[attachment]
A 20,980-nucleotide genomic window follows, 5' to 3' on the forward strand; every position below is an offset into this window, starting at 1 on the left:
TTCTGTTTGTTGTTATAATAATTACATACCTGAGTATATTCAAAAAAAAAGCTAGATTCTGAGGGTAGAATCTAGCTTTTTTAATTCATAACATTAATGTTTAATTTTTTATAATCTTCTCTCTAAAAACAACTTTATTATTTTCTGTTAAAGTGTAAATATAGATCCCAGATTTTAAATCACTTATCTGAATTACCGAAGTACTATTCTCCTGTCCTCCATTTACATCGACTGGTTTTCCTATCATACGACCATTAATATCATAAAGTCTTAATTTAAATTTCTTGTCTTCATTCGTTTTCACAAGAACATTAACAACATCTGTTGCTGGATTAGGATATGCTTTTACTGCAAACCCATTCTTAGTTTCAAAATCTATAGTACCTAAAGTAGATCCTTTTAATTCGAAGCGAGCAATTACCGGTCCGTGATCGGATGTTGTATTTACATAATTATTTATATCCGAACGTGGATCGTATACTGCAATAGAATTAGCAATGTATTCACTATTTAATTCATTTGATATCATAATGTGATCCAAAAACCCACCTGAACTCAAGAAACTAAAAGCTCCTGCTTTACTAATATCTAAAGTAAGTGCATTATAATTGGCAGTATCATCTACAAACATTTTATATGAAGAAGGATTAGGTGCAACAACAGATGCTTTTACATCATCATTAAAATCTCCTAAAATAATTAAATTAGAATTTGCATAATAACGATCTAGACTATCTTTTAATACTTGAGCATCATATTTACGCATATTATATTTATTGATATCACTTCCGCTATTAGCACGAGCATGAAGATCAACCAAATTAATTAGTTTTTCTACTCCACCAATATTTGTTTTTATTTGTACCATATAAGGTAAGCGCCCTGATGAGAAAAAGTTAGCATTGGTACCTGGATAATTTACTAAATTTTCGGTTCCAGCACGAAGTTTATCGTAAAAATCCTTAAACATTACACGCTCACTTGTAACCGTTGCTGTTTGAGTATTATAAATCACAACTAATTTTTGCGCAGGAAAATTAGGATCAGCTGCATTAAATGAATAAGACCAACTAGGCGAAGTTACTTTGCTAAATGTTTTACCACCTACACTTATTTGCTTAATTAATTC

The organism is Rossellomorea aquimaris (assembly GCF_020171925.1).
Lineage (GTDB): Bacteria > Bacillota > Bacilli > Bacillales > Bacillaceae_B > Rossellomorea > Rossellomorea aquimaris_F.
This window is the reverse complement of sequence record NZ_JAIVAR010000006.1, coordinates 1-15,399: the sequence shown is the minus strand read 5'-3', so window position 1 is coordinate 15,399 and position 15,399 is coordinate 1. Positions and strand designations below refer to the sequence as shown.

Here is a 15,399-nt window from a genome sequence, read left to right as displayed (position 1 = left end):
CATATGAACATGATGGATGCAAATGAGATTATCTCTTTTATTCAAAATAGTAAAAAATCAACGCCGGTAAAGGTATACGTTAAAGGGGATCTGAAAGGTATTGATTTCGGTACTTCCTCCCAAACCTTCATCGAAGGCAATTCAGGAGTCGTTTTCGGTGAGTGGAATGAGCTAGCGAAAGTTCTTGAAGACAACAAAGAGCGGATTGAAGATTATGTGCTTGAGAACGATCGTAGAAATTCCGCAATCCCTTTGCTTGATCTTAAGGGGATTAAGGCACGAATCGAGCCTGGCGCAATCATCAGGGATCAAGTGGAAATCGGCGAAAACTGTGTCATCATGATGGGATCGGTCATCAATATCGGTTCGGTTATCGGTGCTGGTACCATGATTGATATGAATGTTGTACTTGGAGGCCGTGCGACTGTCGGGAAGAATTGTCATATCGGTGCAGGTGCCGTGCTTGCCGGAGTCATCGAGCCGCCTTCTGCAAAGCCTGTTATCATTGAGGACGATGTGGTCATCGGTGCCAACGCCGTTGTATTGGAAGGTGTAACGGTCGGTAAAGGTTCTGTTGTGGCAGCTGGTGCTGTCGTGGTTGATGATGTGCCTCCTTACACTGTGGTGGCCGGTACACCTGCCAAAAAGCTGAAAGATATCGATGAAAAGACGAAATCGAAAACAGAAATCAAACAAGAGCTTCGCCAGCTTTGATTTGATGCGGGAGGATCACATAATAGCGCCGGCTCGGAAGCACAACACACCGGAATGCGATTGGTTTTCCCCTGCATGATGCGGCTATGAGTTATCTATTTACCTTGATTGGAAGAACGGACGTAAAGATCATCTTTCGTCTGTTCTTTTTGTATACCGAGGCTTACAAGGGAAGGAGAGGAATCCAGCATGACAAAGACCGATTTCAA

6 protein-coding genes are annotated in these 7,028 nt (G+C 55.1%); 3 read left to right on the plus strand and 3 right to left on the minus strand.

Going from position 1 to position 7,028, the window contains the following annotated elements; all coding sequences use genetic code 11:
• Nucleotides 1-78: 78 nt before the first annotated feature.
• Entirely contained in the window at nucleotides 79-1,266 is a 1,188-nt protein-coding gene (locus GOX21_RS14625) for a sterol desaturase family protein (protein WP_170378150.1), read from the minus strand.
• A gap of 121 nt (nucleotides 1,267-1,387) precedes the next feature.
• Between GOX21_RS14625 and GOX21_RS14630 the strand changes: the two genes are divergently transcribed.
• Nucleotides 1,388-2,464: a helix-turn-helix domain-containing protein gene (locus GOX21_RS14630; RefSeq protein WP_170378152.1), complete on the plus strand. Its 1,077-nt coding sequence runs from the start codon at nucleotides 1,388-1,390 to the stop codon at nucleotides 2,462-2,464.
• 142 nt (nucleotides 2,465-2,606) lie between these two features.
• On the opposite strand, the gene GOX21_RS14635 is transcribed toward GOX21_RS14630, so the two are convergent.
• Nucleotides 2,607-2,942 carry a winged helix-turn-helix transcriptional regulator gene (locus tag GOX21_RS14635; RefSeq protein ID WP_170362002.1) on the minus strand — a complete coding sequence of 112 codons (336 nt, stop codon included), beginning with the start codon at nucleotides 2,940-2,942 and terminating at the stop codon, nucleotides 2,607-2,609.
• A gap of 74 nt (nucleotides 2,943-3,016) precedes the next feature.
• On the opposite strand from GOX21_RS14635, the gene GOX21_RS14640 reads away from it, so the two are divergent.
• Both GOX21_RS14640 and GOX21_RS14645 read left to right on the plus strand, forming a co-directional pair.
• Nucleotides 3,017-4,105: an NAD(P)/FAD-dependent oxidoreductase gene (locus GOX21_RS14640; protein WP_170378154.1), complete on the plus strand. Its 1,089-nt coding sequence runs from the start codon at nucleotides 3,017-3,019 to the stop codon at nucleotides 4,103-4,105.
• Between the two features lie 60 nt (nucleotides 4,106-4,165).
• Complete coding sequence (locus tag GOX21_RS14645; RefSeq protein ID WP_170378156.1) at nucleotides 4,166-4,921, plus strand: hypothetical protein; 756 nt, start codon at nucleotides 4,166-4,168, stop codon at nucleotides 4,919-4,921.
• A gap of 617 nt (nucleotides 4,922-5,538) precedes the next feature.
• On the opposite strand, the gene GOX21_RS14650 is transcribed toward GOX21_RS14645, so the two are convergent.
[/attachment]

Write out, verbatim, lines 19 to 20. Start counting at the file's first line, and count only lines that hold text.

• On the opposite strand from GOX21_RS14635, the gene GOX21_RS14640 reads away from it, so the two are divergent.
• Both GOX21_RS14640 and GOX21_RS14645 read left to right on the plus strand, forming a co-directional pair.